The whole Vain Sorceress thing makes no sense. Almost all girls with Gift that are sent away by their parents are either disfigured or from extremely poor families. Or both. This is explained that no-one wants to sent away their daughters, because that means no heritage. But in given settings women don't inherit anything, are a trading good in marriage and are expected to do nothing more exept being good wives and mothers, no matter what is their social status. And marriage means dowry. It's also common knowledge that people with Gift are in almost all cases sterile, so there is no real chance that your daughter will give birth to bunch of kids. On the other hand, magic users have access to trendemous power, both literally and by means of diplomacy and wealth. So if everyone is so pragmatic with family management, the best way to use your Gifted offspring is actually sending it away for magical training (which goes for free and you are paid for it) and then raking actuall profits from having a sorceress in your family.
None of this happens, because author needed a steady pool of Broken Bird characters.
The issue of infertility is described in unclear terms. On one hand, many characters react as if it was magic itself that was the cause of infertility. On the other, it was stated outright that — at least — one very influential magician called for forced sterilisation of magic adepts, specifically to prevent uncontrolled proliferation of magical talent. Regardless of any other conclusions (or cans of worms to open), it implies that magic doesn't cause infertility in every case.
Population. It's stated numerous times that humans came to this land at some point in the past, sailing from somewhere. Word of God says that humans landed less than five centuries in past, in group of less than ten thousands. That means Writers Cannot Do Math combined with Artistic License - Biology - human population in short stories (which take place a generation before saga) is counted in millions. To actually reach so high numbers humans would have to literally mate like rabbits with zero fatality before reaching maturity. To made this worse, there were two huge wars during that period - Last Stand of elves and war known as Falka's Rebellion, the second one being a rather recent blood-bath spanned across nations. Not to mention smaller wars, diseases, famine, monsters...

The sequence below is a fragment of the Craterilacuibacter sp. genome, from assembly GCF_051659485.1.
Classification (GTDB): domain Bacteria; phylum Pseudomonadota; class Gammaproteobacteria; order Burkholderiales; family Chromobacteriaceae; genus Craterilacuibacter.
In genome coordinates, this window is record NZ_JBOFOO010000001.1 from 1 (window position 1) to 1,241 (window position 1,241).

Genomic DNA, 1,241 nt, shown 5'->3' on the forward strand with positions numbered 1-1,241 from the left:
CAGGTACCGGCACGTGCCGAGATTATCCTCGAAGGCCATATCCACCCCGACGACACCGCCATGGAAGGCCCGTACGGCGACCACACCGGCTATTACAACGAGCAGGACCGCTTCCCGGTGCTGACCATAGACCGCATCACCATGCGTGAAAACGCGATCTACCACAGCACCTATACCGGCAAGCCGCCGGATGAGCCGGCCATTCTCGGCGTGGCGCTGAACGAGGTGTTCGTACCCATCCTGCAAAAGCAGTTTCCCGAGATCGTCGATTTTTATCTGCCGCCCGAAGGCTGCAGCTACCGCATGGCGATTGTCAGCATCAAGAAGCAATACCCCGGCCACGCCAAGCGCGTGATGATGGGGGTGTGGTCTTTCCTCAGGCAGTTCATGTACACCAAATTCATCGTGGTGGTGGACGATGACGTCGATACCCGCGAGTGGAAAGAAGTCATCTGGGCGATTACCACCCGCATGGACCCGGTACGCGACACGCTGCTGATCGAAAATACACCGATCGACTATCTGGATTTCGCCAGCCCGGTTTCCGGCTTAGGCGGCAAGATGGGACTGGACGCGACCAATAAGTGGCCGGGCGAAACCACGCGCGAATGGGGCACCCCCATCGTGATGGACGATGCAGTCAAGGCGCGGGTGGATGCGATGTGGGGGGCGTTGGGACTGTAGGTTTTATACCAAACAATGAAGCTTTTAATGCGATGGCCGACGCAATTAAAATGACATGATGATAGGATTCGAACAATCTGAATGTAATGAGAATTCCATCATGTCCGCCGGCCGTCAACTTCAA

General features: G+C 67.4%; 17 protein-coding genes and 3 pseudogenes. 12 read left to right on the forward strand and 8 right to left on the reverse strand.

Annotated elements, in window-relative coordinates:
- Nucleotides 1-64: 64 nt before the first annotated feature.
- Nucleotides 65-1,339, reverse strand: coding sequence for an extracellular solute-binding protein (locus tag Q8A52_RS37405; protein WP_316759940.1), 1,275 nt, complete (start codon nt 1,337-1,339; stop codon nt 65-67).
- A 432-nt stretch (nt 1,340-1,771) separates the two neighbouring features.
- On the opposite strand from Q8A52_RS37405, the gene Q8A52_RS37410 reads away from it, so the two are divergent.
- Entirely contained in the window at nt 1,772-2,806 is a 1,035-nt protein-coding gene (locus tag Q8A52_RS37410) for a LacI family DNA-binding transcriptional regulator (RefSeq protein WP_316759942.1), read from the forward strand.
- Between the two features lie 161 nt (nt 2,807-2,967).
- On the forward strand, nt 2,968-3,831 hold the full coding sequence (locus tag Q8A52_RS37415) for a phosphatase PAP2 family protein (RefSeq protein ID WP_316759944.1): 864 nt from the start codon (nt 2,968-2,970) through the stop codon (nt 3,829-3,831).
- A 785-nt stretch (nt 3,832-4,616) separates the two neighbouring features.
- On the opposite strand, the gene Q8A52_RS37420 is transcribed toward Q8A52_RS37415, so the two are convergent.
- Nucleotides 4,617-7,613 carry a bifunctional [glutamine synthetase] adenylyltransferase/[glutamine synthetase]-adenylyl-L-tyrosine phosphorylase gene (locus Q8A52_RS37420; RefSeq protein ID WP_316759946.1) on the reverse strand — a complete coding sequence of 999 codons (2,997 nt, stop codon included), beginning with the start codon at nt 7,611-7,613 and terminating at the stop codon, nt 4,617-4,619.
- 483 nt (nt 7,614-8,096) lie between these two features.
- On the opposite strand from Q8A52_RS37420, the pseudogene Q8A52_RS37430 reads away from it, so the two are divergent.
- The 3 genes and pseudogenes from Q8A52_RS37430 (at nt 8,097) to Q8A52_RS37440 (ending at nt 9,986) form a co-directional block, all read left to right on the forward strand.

We know that the elves somehow opened a cross-world portal and evacuated from the dying world. But how exactly did they manage that? The elves from another world can only manage short jumps, and probably couldn't help with such a big project.
In The Blood of Elves, Geralt takes an elixir in preparation for a fight that increases his combat prowess but has the detrimental side effect of lowering his rationality and reducing his control over his emotions. When he sees a group of assassins approaching, he notes to himself that he doesn't want to kill them but that if a fight starts he will have no choice, due to the elixir's effect on his mind. And indeed, he is so overcome with anger during the fight that he butchers all of them in gruesome ways. However, before his fight with the striga in The Last Wish, he took several elixirs that had a similar effect on his combat prowess but obviously without the drawback, as he maintained strict control over himself during the course of the fight. He was very careful to hurt the striga without causing any lasting injuries. So if Geralt has elixirs that can enhance his abilities without robbing him of some of his mental faculties, why didn't he take one of those instead of the one he used in The Blood of Elves?
As I recall, the elixir he took in The Last Wish only enhanced his senses to a supernatural degree, allowing him to sense the Striga's position perfectly at all times. He did the fighting itself with his own skill.
Why, in Lady of the Lake, do Geralt and Yennefer decide to commit suicide? I mean, I get that they think it's Better to Die Than Be Killed (and given Nilfgaard's methods of execution they're probably right), but Yennefer is no longer wearing her Anti-Magic shackles, so she could just teleport them to Kaer Morhen the instant the guards looked away. Is it just a case of Honor Before Reason, since they promised to follow through with it?
And what would they do next? Because for sure not living happy ever after. Ciri stays with the emperor, no matter what they do. And the emperor wants them dead, but in his courtesy he's leaving behind a dagger. So no, they have no reasons or purpose to escape, since there is nothing left for them to live for.